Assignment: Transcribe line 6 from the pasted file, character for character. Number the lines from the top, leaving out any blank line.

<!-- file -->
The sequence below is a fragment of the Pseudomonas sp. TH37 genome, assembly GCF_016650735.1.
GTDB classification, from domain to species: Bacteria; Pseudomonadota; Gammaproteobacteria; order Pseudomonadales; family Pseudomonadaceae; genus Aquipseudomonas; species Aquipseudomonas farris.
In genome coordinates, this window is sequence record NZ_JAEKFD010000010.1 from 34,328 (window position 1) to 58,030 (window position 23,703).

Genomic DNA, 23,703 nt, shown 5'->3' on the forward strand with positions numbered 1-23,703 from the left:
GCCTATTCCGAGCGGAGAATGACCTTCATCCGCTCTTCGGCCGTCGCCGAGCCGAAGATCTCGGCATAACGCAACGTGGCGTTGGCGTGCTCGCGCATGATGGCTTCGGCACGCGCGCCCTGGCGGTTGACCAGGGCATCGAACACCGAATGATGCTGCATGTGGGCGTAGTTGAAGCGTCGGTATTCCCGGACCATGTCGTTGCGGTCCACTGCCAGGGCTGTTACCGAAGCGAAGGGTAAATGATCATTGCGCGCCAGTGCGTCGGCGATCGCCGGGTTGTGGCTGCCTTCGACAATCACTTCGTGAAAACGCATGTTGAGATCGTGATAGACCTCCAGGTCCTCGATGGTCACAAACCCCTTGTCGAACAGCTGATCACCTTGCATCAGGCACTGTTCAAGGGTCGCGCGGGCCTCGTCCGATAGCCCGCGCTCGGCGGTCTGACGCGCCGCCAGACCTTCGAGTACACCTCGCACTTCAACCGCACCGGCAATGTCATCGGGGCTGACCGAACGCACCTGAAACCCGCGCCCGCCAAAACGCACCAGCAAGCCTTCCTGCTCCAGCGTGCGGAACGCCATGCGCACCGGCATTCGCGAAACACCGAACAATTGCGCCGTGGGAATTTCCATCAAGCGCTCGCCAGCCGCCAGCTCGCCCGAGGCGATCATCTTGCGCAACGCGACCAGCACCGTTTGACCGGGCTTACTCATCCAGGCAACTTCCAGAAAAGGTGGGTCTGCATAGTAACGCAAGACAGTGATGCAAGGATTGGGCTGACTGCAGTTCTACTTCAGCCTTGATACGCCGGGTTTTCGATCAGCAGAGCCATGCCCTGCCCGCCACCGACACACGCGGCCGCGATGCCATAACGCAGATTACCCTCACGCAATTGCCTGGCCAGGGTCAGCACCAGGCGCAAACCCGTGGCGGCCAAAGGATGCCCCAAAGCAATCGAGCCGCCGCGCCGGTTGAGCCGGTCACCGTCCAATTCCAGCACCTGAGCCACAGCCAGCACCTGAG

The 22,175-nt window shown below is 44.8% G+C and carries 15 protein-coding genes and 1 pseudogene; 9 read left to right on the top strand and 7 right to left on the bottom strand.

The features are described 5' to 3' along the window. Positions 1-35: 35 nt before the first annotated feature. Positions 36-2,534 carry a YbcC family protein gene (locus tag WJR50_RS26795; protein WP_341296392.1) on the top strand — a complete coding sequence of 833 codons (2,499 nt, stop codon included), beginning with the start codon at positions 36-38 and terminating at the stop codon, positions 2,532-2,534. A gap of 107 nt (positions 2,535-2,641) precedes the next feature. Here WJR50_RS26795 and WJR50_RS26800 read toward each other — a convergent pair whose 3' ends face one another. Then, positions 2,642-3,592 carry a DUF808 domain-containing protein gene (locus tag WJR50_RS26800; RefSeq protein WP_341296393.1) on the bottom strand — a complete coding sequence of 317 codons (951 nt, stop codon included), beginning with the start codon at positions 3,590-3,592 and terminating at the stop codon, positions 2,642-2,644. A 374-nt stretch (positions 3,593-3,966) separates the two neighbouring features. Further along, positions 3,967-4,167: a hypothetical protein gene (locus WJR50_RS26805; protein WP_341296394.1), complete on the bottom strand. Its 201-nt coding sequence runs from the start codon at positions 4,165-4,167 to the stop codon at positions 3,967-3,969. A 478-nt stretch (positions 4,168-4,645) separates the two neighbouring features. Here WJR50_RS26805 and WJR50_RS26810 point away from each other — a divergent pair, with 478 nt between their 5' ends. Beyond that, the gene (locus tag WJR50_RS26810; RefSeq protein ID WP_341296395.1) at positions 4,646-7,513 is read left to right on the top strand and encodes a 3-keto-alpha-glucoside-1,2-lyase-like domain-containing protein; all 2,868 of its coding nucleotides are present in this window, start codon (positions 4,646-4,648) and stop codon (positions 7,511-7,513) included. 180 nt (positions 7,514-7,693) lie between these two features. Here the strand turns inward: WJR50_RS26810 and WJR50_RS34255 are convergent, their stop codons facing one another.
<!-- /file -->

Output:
The 22,175-nt window shown below is 44.8% G+C and carries 15 protein-coding genes and 1 pseudogene; 9 read left to right on the top strand and 7 right to left on the bottom strand.